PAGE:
Apparently, the game includes some new multiplayer maps, as well, but I couldn't say for sure. I never tried the multiplayer, and even if I did, I tend to believe a 13-year-old expansion pack isn't going to be running on a lot of game servers these days.
Sound! Where's the Sound!
I admit, it wasn't until its re-release on Steam that I bought this pack, and much like the Steam release of Quake II, this particular edition of the Reckoning is also missing its soundtrack. If you just play the version you get straight off of Steam, you'll be treated to no music as you play (outside of a few cutscenes which had the music and the sound effects built into the video). Apparently many of the tracks are borrowed straight from Quake II, with a couple of new ones by the same composers added to the mix. I honestly hated Q2's soundtrack, finding the constant grinding of electric guitars to be far too heavy for the slower-paced, exploration-focused nature of the game, so I doubt I'm missing much.
The sound effects are largely the same as Q2's and are generally not noteworthy, though I'm disappointed to report that the horrible whining of imprisoned space marines has returned from the original game. (Though, thankfully, you don't encounter them nearly as often.)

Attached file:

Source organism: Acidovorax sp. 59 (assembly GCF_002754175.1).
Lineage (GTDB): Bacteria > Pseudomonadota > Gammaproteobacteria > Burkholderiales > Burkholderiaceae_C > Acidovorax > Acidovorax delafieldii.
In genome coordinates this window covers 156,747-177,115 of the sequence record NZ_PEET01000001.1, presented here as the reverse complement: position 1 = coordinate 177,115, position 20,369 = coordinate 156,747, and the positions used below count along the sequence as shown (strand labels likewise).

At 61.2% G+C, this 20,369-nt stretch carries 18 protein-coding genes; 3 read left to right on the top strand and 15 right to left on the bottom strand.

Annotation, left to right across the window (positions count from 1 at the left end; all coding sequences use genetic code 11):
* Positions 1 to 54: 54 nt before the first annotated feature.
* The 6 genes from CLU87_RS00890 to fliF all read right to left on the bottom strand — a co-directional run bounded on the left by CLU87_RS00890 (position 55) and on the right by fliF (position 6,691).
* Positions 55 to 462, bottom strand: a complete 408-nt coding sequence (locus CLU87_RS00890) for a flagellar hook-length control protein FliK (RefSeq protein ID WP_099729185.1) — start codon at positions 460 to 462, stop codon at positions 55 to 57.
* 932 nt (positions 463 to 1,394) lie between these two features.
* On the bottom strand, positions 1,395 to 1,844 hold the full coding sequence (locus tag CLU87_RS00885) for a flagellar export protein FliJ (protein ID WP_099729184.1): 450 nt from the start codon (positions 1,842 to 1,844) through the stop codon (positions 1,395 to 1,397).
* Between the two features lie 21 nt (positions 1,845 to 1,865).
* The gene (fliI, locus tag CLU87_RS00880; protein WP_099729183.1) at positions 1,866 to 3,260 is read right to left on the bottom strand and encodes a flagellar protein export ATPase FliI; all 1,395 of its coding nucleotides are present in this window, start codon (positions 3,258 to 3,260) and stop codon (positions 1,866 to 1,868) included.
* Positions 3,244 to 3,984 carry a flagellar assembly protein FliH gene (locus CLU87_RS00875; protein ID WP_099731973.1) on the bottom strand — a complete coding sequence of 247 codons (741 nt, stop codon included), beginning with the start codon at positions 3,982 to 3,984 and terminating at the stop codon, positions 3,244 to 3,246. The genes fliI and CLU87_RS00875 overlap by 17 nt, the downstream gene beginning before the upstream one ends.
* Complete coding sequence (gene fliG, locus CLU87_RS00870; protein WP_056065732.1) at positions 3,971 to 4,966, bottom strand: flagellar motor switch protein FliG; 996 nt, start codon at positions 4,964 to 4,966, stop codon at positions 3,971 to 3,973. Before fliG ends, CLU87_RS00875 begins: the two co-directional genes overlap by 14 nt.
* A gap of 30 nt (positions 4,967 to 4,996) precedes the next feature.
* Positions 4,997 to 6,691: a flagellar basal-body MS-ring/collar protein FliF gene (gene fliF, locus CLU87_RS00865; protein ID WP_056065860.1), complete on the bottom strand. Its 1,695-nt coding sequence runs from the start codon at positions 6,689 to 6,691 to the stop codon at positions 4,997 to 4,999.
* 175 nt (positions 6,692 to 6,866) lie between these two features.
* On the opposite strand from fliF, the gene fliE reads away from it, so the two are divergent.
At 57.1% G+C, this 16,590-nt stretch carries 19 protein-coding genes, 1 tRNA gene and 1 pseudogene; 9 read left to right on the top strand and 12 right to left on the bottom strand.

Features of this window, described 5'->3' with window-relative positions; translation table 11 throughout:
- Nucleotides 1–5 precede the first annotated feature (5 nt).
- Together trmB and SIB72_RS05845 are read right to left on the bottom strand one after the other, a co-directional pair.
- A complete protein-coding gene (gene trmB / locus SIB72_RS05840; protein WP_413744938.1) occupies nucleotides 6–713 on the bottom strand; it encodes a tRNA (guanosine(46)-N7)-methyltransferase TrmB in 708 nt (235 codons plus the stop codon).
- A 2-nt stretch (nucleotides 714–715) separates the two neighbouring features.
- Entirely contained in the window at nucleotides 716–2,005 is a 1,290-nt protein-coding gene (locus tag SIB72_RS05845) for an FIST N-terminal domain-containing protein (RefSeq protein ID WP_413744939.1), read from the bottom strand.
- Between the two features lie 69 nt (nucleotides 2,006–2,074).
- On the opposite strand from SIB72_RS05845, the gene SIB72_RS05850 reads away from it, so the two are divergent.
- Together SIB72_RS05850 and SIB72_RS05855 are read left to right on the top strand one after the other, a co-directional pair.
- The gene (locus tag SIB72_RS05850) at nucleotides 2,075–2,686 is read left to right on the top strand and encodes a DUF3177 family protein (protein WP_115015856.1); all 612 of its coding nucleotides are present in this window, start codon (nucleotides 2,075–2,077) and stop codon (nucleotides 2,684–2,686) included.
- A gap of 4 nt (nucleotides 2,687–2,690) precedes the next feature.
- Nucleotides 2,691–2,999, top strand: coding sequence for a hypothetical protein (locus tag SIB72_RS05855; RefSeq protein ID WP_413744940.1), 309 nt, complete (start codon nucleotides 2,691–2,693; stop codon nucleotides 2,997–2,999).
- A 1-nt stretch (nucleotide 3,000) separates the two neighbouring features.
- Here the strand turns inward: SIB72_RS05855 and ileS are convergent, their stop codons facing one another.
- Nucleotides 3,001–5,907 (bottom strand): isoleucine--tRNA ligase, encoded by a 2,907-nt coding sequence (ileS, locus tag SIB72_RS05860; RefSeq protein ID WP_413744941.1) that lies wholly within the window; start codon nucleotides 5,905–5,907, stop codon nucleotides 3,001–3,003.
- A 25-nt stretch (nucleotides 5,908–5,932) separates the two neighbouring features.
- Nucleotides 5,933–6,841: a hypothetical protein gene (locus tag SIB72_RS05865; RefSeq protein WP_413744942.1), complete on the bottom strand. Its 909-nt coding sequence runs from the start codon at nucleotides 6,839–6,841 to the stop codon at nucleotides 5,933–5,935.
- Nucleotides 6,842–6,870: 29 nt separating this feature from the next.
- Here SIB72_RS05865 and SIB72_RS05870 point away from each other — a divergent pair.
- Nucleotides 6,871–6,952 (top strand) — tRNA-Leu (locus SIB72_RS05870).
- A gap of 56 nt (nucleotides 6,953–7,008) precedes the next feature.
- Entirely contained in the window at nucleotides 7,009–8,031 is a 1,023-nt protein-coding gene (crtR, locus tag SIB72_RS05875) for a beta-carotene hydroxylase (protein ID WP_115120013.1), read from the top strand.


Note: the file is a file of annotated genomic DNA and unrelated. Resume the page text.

The Bottom Line
Overall, Quake II: The Reckoning isn't really an essential item. If you really liked Quake II and want more levels for it, by all means, feel free to pick this up. You've got a solid 6-8 hours of Strogg-blasting waiting for you. The levels are pretty similar to the quality of the original Q2 maps, and are even superior in a few ways, with slightly more variety in level themes, and level connectivity that's more creative. But the whole experience just feels like more of the same, and the new weapons and enemies fail to make a significant impact on the gameplay.
It's undeniably fun...but only if you're already crazy for Quake II.
Rating: 3.0 - Fair
Product Release: Quake II Mission Pack: The Reckoning (US, 08/03/07)